I will try and see if I can get the same result from the DE .
OK. Great.

cnh1995
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This is how I worked out the problem in first attempt Yes, using a simple energy conservation equation, you can mentally work it out.

But I agree the DE approach is better for understanding as you'll get to solve a second order DE and you could see how current and velocity change w.r.t. each other.

• Vibhor
rude man
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Cons. of energy works to answer the problem but does it reveal the oscillatory motion? Which is why I like solving the ODE.

Interesting that B plays no part & could =0. EDIT: except that the oscillation frequency is proportional to B. B here is the external mag field, not that generated by the loop.

T's "spring constant" k = B2l2/(L) so ω = √(k/m) as in the mechanical analog.

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TSny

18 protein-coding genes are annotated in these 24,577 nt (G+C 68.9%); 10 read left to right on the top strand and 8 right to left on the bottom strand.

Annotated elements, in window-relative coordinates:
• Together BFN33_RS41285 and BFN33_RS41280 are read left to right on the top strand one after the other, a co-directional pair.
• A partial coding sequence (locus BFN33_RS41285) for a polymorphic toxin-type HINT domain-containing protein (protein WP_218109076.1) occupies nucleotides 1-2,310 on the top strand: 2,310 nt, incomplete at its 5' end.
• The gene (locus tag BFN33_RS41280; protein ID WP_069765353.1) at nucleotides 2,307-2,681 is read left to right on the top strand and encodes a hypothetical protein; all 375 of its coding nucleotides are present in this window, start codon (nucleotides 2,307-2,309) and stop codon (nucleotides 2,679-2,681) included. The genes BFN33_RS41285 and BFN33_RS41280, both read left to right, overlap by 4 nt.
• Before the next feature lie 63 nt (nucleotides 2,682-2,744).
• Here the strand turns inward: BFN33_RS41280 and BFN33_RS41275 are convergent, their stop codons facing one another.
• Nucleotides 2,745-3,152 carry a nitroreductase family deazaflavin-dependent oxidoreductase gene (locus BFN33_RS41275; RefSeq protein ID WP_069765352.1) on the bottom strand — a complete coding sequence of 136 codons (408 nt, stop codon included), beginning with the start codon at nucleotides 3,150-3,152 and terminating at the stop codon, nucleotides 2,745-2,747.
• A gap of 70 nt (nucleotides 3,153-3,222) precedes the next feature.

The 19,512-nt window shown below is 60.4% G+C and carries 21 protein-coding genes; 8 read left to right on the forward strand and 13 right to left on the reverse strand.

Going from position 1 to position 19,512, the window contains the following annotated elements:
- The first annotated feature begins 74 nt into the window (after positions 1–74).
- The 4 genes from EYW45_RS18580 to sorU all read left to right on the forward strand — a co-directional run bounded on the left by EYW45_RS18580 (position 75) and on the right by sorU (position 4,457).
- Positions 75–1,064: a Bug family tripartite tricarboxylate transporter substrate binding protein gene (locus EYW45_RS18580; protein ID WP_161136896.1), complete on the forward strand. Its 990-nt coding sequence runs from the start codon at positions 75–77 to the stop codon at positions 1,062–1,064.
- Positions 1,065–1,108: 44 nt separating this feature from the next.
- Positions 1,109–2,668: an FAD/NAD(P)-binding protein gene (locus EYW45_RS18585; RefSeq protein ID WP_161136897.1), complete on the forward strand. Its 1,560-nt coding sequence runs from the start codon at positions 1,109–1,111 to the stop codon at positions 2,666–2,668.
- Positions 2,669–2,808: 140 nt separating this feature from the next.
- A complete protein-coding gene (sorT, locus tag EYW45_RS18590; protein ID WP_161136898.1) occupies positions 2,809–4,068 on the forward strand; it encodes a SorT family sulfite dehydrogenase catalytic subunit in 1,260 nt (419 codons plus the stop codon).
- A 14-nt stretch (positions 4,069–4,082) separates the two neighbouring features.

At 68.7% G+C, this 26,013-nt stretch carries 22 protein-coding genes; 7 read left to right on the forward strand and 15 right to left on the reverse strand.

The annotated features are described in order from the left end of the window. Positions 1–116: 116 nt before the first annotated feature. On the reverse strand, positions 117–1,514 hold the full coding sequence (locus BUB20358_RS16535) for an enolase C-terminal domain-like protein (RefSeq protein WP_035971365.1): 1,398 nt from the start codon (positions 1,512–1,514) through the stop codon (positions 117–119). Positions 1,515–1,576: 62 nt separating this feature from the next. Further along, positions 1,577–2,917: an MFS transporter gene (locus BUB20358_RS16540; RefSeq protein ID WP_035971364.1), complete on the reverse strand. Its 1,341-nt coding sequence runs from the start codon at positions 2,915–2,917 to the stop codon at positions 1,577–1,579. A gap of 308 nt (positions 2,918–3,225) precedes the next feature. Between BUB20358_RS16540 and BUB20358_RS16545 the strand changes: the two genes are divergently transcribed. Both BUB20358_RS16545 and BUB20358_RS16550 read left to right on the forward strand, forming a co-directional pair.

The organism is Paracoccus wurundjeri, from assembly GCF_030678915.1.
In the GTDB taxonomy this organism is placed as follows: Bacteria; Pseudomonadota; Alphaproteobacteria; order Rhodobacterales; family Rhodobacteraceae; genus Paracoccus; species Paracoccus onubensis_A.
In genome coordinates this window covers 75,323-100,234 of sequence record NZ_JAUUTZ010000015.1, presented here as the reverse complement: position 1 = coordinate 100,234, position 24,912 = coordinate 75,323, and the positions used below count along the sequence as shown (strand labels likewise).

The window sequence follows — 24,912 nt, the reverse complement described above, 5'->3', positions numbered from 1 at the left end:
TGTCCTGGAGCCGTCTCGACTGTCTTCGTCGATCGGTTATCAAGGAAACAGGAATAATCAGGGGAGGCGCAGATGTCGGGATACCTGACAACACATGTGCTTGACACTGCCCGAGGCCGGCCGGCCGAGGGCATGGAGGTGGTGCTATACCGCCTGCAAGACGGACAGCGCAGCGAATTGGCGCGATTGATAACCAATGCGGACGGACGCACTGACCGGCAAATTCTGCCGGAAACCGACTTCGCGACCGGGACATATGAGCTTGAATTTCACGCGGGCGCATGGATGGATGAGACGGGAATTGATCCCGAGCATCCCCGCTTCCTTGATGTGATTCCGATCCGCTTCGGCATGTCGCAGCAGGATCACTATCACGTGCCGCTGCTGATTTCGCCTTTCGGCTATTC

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Cons. of energy works to answer the problem but does it reveal the oscillatory motion? Which is why I like solving the ODE.

Interesting that B plays no part & could =0.
Yes, it is interesting.

To get the answer from the energy approach, you need to argue that there will be a time (or times) for which the rod has zero velocity so that all of the initial KE is converted into magnetic energy in the inductor. If B = 0, then of course there will not be any current at all.

It's like a mass attached to a horizontal spring and given an initial velocity when the spring is unstretched. As long as the spring constant is greater than zero, then all of the initial KE will eventually be converted at some time (or times) into elastic potential energy and the value of the spring constant is irrelevant as regards the maximum PE. But if the spring constant is zero, there will be no conversion of KE to PE.